7. Slow your mind and body with some relaxing yoga: Think calming with deep breaths – not sweaty, hot, “pretzel” yoga. Yoga increases blood flow to your muscles and brain, and deep breathing sends the “relax” message to your central nervous system. The act of simply being still with eyes closed is often enough to slow your body and mind before bedtime. If you are a beginner or tend to gravitate toward intense yoga, this blog by OMI walks you through basic poses to prep for sleeping safely. Enjoy, and sweet dreams!
Tuesday, November 12th, 2013 | Author: Sylvia
We’re always happy to send a sample to anybody who would like to check it out — just ask. We think you’ll like it.
Thursday, November 07th, 2013 | Author: Naomi
In past ‘If Textiles Could Talk’ blog posts, I wrote about the dreadful overuse of water, pesticides, and toxic chemicals by the textile industry. Cotton is the most extensively produced natural textile fiber on the planet, and according to the USDA, in 2003 55 million pounds of pesticides were sprayed on 12.8 million acres of conventional cotton in the U.S. alone.
The Organic Trade Association lists the many reasons why cotton should be grown organically in the link below.
At Lifekind, we only use organic cotton, and our colored items are not dyed. They’re made with cotton that grows in colors naturally on the plant, a.k.a. colorgrown cotton. For example, our Organic Cotton Travel Pillow and some of our Baby Products like the Certified Organic Cotton Play Mat this little farmer’s on:
- The cotton’s natural color doesn’t fade!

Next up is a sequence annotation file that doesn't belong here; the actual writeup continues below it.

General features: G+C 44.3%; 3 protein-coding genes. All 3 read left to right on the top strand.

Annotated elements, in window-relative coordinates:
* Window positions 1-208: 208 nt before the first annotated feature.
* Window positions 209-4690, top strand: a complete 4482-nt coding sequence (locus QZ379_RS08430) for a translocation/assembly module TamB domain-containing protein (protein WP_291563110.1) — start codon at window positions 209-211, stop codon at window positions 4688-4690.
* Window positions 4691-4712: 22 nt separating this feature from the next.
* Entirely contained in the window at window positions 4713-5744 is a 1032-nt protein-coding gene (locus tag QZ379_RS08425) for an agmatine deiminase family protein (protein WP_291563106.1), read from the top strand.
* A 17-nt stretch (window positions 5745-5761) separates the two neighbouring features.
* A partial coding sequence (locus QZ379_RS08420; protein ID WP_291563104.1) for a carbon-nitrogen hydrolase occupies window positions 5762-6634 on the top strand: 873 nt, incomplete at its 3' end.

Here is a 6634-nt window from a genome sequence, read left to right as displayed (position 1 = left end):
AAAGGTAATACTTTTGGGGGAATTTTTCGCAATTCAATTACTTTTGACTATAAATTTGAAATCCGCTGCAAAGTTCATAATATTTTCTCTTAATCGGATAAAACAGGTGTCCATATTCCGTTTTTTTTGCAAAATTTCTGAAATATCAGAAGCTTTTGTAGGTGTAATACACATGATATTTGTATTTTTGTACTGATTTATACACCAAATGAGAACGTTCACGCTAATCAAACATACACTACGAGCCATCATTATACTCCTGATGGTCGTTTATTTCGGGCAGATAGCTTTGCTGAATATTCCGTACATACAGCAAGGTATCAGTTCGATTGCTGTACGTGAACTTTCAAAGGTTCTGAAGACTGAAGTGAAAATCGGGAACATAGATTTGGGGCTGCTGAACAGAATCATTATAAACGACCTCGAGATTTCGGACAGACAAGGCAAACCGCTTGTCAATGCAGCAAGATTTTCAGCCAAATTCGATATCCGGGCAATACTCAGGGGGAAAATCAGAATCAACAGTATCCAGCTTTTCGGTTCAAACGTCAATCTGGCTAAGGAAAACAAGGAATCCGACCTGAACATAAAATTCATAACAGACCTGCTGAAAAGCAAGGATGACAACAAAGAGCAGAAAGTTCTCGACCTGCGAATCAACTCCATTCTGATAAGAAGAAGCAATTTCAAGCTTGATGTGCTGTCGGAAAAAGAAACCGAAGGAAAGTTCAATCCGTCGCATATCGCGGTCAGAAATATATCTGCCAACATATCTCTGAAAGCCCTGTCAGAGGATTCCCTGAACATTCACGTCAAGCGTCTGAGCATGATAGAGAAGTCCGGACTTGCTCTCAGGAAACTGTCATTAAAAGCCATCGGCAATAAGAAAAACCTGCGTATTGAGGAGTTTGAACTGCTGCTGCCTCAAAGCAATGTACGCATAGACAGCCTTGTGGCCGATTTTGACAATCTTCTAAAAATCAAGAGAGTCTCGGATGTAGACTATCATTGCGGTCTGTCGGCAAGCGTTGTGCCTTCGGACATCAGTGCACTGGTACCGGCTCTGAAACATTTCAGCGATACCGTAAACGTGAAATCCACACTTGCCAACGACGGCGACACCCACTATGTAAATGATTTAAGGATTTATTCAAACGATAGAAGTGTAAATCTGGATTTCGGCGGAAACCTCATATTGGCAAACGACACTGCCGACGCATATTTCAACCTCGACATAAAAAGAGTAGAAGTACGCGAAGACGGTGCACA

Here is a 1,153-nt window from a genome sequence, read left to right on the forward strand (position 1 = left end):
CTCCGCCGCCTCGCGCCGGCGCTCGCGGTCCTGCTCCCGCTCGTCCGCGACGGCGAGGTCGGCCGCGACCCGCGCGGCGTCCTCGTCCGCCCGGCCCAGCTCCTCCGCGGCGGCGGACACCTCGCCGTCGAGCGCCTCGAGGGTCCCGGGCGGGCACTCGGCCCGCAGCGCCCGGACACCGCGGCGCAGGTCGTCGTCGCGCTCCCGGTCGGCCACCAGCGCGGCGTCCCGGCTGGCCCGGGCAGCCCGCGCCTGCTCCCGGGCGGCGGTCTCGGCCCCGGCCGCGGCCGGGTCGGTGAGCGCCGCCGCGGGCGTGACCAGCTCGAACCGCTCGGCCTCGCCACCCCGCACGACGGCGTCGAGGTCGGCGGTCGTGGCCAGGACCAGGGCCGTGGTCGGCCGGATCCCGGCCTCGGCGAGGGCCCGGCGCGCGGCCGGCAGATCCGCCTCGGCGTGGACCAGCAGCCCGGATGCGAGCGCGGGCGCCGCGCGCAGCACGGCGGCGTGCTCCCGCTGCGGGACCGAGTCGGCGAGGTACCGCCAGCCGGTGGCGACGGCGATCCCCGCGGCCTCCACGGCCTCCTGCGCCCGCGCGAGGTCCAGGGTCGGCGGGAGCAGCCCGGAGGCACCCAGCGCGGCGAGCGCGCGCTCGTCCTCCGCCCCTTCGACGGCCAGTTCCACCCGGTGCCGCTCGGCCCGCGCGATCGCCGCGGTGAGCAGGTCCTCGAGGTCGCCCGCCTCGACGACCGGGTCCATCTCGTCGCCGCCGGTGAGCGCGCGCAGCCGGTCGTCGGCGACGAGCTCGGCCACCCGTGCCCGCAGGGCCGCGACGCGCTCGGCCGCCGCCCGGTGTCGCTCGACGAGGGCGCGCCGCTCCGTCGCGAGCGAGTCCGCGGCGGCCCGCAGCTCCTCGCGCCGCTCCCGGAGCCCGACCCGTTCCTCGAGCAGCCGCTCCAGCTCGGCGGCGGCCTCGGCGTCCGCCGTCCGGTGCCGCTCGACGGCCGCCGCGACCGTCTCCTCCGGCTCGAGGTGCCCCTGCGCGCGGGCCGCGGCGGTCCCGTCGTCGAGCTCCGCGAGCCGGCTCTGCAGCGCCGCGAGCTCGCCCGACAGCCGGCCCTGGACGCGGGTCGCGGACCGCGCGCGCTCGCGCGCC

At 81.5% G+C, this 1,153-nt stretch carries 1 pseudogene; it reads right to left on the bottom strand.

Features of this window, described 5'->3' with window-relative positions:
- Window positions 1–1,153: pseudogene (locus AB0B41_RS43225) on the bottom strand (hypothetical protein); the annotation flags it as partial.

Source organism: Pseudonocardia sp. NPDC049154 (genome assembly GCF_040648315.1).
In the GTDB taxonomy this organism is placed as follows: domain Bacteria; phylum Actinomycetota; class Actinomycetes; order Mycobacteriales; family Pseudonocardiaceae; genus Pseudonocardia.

- It has softer feel than conventionally grown and processed cotton!
- It’s naturally pest resistant, so toxic pesticides are not needed!
- No bleaches and dyes are needed, saving energy, water, and the environment!
Kudos to Sally Fox, a modern-day textile hero, for reinventing colorgrown cotton! While naturally pigmented cotton is believed to have originated 5,000 years ago, the fibers were not long enough to be used in today’s textile machines. Through careful breeding, in the 1980s Sally created colorgrown cotton with a longer staple suitable for spinning on a modern machine.
Colorgrown cotton is being used in eco-fashion and by handcrafters. You can find these healthy, earth-colored products under the trademarks FoxFibre and Colorganic: http://www.foxfibrecolorganic.com/en/
I’m a huge fan of FoxFibre socks, and they’re available at my local natural foods store: http://www.vreseis.com/socks.html
For more about Sally Fox, read Karen Brown’s Etsy blog post:
And for more history on Sally Fox: http://vreseis.com/sally_fox_story.htm
Monday, November 04th, 2013 | Author: Naomi
If you love down pillows and are looking for a cruelty-free organic option, or want to get away from the allergens caused by the dust mites that like to cozy up in down, look no further.
Lifekind carries two pillows that possess the qualities of down pillows, but are more breathable and better for temperature regulation. The Natural Rubber Molded Pillow and the Wool Wrapped Shredded Rubber Pillow are made of pure, natural-rubber latex, which repels dust mites naturally. The wool in the Shredded Rubber Pillow also repels dust mites. You can decide on your own which one is right for you, or if you’re still unsure, call and talk to a Lifekind Product Specialist at 800-284-4983.
The Natural Rubber Molded Pillow
- Our softest-feeling pillow
- Supportive softness elevates the head without pressure
- Light, buoyant, flexible and squish-able